Gangsta rap is no longer the scariest form of hip-hop out there. The smoking gun talk is no longer shocking. Even those who were at the front of the movement (Dre, Ice Cube, Jay-Z) have since moved on. There’s something far more sinister out there, something that could only marginally be called “hip-hop.” His name is Dälek, and his domain isn’t Mobb Deep’s Hell on Eart. He comes from another planet.
On 2002’s Filthy Tongues of Gods and Griots, Dälek pushed rap music into a whole new, bizarre realm of music that sounded almost nothing like the beats and rhymes we’ve come to know. Producer Oktopus combined fat, steel-reinforced beats with noisy, chaotic samples that sounded as if they were pulled straight from one of Sonic Youth’s extended noise jams of yore. And on his latest, Absence, Dälek and Oktopus have returned with an epic, prog-hop masterpiece that would only make sense being released on Mike Patton’s Ipecac label.
When Dälek raps, his verse flows as if he were an apocalyptic sage, foreseeing the fucked-up future we’re heading into, as Oktopus’ scary-as-hell samples lay the foundations for the impending collapse. The first track, “Distorted Prose,” opens only with Dälek’s voice as he introduces himself:
“Broke stride as last of men realized their deep deceit/
this troubling advance of half-assed crews crowd these streets/
never mind of who I am, son, just listen when I speak/
broken paragraphs hold wrath of a hundred million deep”
That’s when all Hell breaks loose. Oktopus starts a mad, distorted loop that one would only expect from such a musical alchemist. And from then on, Dälek is on the offensive, addressing societal ills like racial inequality (“Truth festers under scab of lies/We the permanent underclass/don’t act surprised“), greed (“Who trades his culture for dollars? The fool or the scholar? Griot? Poet? White collared?“) and the sorry state of our country’s leaders (“I grow tired of tyrants passed as presidents/ Evidence of theft swept under oval carpet“).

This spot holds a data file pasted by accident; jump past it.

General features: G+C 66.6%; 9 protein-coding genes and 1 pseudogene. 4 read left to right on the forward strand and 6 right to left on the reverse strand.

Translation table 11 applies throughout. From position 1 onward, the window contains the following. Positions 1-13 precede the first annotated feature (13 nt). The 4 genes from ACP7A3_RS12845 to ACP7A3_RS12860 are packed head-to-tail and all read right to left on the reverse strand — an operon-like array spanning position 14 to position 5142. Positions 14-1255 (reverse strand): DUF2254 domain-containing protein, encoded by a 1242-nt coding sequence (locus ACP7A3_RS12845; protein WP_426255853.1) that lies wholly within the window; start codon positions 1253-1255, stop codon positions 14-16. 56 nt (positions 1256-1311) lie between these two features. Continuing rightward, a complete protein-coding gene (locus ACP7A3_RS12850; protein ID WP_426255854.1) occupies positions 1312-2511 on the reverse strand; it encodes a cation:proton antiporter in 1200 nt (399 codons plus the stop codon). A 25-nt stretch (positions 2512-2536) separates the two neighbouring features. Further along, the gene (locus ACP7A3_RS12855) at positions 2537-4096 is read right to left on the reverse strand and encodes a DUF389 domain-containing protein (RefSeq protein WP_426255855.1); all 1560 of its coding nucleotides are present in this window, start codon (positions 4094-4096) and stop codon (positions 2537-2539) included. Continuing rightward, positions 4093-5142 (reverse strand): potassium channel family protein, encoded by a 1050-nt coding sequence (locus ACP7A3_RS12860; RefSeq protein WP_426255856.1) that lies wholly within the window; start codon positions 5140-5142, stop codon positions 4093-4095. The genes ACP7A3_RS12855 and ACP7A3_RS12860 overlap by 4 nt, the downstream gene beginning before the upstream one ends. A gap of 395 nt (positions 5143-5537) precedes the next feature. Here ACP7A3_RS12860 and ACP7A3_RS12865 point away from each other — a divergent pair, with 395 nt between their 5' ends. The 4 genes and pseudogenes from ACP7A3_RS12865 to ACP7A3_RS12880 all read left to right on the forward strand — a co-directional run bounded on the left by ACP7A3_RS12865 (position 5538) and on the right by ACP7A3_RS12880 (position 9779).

The combination of Oktopus’ ultra-terrifying production and Dälek’s dark, soothsayer raps makes for a truly uneasy listen, but a really cool-sounding one, nonetheless. “Culture For Dollars,” despite being nearly seven minutes long, has some cool hooks, flowing into a chorus with a truckload of bass and distortion. Some of the chaos lets up during “Koner,” one of two instrumentals, but “Eyes To Form Shadows” brings it right back, introducing what sounds like a Hell-bent calliope into the mix. And “Ever Somber” is the most accessible track on the record, sounding like My Bloody Valentine backing El-P.
Chances are, you’ve never heard a hip-hop record like this before. And the reason for that, most likely, is no one has ever had the cojones to try it. Dälek did, however. And now it’s gonna take an even bigger pair to try and follow it up. Be afraid.
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Jeff Terich is the founder and editor of Treble. He's been writing about music for 20 years and has been published at American Songwriter, Bandcamp Daily, Reverb, Spin, Stereogum, uDiscoverMusic, VinylMePlease and some others that he's forgetting right now. He's still not tired of it.